even if there wasn't a free Thai visa, purchasing a 60-day Thai tourist visa is still a simple and relatively inexpensive way to avoid worry about what the airline may or may not do the day you show up for your flight. plus, it gives you lots of extra flexibility for an extended trip.
and is it available on arrival (overland) or does it need to be obtained in advance?
#10 kiaraangus has been a member since 25/10/2010. Posts: 13
visa exemptions are available on arrival in thailand. you will typically get 30 days if you arrive in thailand by air, but usually only get 15 days if you arrive overland.
the 60-day tourist visas we mentioned are available in advance only. you would arrange one of those through a thai embassy or consulate abroad. like Tilapia said, they are available for no fee until march of 2011. usually they cost in the US $35 range here in the states, plus whatever it costs for postage both ways if you can't appear in person. i don't know what they cost elsewhere. hope that helps. cheers.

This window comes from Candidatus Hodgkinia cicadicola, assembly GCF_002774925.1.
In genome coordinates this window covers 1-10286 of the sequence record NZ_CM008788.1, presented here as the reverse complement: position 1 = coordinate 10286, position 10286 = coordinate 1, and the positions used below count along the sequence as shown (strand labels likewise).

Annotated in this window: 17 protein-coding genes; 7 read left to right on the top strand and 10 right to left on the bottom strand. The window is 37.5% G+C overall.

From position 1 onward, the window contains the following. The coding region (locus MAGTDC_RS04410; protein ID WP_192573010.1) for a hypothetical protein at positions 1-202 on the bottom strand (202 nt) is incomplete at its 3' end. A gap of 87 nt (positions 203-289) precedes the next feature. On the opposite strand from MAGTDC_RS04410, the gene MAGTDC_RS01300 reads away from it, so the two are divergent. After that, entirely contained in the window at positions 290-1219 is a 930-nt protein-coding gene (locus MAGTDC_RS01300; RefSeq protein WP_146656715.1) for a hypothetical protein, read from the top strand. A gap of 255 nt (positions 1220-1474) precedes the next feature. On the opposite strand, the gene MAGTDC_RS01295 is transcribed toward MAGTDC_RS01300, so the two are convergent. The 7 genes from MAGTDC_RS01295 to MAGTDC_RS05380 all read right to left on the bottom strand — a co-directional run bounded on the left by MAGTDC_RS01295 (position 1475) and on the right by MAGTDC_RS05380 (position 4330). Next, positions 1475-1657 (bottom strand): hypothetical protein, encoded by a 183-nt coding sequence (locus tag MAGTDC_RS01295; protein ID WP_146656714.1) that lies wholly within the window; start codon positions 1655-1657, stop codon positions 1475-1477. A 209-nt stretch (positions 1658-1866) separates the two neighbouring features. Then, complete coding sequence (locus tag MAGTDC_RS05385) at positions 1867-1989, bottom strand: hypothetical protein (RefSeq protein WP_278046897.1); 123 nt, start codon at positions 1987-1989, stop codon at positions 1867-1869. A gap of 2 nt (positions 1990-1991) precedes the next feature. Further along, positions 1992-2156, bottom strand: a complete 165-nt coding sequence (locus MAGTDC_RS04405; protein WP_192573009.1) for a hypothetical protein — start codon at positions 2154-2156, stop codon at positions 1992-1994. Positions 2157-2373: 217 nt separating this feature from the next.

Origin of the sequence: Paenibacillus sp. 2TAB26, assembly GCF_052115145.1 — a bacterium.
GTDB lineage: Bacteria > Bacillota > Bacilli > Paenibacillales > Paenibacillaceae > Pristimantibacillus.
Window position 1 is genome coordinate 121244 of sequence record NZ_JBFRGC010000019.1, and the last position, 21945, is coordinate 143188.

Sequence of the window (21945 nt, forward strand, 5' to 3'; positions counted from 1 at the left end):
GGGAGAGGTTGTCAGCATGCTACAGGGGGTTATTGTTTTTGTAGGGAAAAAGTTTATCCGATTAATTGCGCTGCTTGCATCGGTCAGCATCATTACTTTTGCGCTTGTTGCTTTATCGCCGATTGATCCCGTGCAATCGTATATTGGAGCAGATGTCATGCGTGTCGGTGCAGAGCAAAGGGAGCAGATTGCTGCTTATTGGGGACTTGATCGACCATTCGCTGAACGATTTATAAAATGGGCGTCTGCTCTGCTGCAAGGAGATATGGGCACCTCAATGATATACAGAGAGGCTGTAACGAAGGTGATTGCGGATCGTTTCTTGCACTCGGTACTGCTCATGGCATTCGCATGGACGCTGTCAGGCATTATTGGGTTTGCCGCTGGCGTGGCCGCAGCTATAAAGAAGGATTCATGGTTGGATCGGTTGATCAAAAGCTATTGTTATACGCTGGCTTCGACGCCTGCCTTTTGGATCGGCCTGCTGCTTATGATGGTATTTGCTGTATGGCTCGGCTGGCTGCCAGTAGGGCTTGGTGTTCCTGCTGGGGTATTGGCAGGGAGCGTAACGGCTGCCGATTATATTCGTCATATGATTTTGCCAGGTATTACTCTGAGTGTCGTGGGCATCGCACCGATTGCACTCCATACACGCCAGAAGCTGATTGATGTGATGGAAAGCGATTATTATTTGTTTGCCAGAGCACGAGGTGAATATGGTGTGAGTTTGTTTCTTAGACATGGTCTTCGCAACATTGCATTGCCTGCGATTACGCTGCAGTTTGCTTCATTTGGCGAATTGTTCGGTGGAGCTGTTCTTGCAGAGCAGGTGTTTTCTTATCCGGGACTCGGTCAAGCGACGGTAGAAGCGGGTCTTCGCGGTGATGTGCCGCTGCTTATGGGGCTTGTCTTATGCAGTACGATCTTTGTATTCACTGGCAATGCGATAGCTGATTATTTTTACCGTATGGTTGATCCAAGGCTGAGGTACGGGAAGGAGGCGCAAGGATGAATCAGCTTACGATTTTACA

sad days for the asian backpackers! i had to buy a last minute flight to PP for 300NZD that i might be to cheap to change.
and of course the customs when i arrived did not bat an eyelash at me. i don't think they even looked at me. i bet they have the arrangement with the airline to insist on a return flight so the customs guys don't have to worry about it.
talapia, when i get home lets find this Canadian visa scammer and chuck apple crawlers at him.
#12 bekk has been a member since 13/10/2010. Posts: 14
How sweet it is to be scammed by an airline.
If you don't have the balls to stand your ground then enjoy being scammed.
Airlines don't have the authority to refuse entry to a country. That's why they tell you that it's your responsibility to have a valid visa for the country you're entering blah blah blah.
They do have a responsibility to make a lot of money by fooling people into buying extra tickets.
Thai immigration don't stop people entering, outbound ticket or not.
Politely but firmly tell the airline you're travelling out of Thailand overland and that they don't have the authority to decide who enters Thailand and who doesn't and you will report them to your country's Thai Embassy who will promptly make a complaint on your behalf.
Stop being such pussies when someone in a jacket with a badge tells you what to do.